By Samuel L. Leiter
Chinese opera, Peking Opera, Beijing Opera—these are some of the familiar English names used to refer to traditional Chinese theatre. Broadly known in Chinese as xiqu, an umbrella term comprising over 300 regional styles, the representative one, associated with Beijing, is called jingju. Two examples of jingju—The Legend of the White Snake and The Jewelry Purse—each given a single performance, were shown this week at the David H. Koch Theater by a company from Beijing’s National Academy of Theatre Art (NATA). I visited the former play, whose plot is based on one of China’s Four Great Folktales. A version was in the repertory of China’s most famous traditional actor, the female-role (dan) specialist, Mei Lanfang, who played it in the kunqu style, although not during his sensational New York appearance in 1930.
It is now rare for male actors in China (less so in Taiwan) to specialize in female roles. Thus the big draw for the visiting productions is an actress, Zhang Huoding, described by the New York Times as “a megastar of the Peking Opera.” The petite forty-five-year-old performer, an exemplar of the Cheng school of Chinese acting, has appeared infrequently in recent years, devoting most of her time to teaching at NATA; New York audiences should consider themselves lucky to have seen her.
Zhang’s demanding title role requires extensive singing in jingju’s high-pitched operatic style; persistently graceful, highly stylized, dance-like movement and gestures; and a considerable degree of vigorous acrobatic fighting using a spear or swords. The role is usually split between two performers, but Zhang plays the entire part, neither her powerful voice, her physical agility, nor her emotional commitment ever flagging. The predominantly Chinese audience at the Koch interrupted the action numerous times with applause and shouts of appreciation.
The Legend of the White Snake, which has been treated in multiple theatrical forms as well as movies and literature, each usually with its own interpretive originality, is a fantastical, supernatural tale of two immortal snake spirits, Bai Suzhen (Zhang), the white snake, and her sassy maidservant, Xiao Qing (Xu Chang), the green snake, who set forth from their sacred mountain home to the world of humans. Bai falls in love at first sight with the humble, handsome Xu Xian (Jin Xiquan), whom she marries and whose child she is soon carrying. Fa Hai (Shu Tong), a powerful monk, knows Bai’s serpent identity and plots to break up what he sees as an unholy relationship. The now distrustful Xu turns against his beloved wife, and tragedy follows, but, eventually, all works out in a happy (if vaguely staged) way for the loving couple.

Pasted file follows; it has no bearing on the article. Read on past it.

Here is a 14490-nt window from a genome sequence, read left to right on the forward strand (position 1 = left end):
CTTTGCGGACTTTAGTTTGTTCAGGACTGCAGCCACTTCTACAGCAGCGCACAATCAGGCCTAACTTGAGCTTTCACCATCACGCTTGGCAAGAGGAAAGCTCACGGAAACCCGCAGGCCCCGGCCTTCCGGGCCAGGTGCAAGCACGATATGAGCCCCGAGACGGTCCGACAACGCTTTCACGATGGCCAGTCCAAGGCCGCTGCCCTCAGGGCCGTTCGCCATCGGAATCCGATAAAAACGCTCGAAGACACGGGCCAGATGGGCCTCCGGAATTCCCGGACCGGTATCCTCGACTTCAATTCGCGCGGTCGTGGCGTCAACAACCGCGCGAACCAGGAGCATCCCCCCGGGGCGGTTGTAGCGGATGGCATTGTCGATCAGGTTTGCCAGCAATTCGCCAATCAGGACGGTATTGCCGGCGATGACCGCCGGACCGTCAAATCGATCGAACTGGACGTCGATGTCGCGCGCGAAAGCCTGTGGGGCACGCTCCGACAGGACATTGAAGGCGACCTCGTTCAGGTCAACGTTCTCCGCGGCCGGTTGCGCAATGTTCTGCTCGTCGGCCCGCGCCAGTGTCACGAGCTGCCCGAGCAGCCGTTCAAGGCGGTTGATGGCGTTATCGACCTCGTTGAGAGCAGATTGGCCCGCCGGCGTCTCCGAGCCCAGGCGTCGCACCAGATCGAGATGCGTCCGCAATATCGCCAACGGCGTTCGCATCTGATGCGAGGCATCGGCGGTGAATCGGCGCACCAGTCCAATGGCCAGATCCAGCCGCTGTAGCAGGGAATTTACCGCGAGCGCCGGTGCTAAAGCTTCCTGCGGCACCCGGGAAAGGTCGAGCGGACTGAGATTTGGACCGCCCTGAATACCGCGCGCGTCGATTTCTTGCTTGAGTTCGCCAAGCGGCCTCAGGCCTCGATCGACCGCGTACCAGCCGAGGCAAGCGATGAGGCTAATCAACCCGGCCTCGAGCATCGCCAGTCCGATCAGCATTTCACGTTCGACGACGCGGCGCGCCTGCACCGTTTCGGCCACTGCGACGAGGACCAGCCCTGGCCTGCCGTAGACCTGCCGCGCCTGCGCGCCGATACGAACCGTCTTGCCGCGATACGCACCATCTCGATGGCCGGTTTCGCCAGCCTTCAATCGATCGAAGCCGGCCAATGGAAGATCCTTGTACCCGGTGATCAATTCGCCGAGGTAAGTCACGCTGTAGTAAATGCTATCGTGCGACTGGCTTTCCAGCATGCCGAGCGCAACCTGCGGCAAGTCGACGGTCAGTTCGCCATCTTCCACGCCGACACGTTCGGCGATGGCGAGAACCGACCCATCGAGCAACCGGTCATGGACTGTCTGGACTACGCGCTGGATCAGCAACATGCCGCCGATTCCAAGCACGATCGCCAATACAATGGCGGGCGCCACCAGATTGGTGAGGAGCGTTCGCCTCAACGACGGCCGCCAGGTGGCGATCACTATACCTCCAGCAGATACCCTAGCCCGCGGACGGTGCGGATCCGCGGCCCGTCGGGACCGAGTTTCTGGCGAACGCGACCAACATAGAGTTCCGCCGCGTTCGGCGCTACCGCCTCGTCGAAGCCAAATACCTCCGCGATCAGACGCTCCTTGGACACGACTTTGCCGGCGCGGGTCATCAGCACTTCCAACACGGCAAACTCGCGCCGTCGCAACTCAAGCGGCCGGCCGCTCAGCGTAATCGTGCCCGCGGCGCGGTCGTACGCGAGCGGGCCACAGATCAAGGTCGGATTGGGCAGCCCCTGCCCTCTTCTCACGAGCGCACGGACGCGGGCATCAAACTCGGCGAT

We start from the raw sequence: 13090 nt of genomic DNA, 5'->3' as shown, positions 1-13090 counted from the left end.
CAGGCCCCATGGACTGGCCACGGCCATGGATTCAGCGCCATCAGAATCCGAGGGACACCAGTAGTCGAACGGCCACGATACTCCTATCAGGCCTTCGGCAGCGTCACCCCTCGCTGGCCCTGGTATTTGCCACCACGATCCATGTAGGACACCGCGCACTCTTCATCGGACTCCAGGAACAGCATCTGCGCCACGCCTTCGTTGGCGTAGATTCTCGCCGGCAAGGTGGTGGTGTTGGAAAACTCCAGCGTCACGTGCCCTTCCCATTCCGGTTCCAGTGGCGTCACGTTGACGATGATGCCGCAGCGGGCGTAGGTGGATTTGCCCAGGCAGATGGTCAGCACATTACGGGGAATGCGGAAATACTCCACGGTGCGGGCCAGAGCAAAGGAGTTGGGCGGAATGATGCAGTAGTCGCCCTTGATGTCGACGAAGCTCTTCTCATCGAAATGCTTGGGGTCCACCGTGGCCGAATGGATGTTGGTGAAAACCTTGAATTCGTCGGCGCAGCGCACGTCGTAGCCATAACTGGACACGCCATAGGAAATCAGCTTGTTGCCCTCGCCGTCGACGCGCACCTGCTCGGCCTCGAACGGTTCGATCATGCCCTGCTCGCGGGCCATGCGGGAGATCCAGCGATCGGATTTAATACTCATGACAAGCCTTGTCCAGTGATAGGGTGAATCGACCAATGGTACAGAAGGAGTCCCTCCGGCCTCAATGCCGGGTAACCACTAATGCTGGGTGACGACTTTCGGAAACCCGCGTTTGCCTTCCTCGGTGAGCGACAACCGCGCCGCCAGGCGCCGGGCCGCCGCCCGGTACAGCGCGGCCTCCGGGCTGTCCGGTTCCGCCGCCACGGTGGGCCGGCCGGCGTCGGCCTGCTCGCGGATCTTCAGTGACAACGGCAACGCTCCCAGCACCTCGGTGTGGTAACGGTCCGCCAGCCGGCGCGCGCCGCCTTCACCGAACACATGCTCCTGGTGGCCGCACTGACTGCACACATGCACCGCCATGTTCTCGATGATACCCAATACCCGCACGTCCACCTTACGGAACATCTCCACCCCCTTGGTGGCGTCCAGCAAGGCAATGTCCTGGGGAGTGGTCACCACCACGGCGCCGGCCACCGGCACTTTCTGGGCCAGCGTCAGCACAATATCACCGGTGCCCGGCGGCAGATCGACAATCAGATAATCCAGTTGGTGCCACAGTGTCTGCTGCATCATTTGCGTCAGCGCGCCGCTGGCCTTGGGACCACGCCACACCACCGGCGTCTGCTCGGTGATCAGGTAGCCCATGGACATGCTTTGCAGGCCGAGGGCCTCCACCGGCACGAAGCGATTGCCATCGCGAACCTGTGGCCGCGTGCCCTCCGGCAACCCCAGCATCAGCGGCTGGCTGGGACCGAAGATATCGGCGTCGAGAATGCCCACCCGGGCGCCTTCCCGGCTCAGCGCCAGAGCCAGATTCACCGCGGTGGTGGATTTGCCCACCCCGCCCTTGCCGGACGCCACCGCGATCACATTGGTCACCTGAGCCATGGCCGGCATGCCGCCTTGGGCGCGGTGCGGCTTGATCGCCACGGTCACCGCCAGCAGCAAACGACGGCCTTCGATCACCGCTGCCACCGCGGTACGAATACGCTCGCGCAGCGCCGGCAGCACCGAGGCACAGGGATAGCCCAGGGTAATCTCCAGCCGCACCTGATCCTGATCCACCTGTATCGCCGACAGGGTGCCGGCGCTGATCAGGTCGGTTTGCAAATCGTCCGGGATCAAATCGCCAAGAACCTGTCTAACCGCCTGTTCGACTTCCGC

Over the course of two and a half intermissionless hours the audience is entranced by the nonstop singing (even the spoken bits are delivered musically), dazzling costumes, exquisite makeup and beards, delicate scenic backgrounds, heightened mimic behavior, perfectly timed poses and tableaux, remarkable combat acrobatics, and constant accompaniment by a small orchestra visible downstage left. Titles in both Chinese and, regrettably, clumsy English are projected on side screens. At one point a glitch left a scene untitled; when it was fixed the missed dialogue flashed by so quickly until it caught up to what was being said that the audience couldn’t help laughing.
Some may find The Legend of the White Snake’s dramaturgy tedious, since the play’s conflicts are primarily excuses for extended arias that diminish their dramatic impact; the final scenes, especially, drag out the action as an excuse for providing the actors, especially Zhang, with opportunities to display their virtuosity. Since audiences generally go to traditional Chinese theatre more for the artistry of its performers than for the tension of its drama, I guarantee that artistry is what Zhang Huoding delivers.
The Legend of the White Snake
David H. Koch Theater at Lincoln Center
September 2 only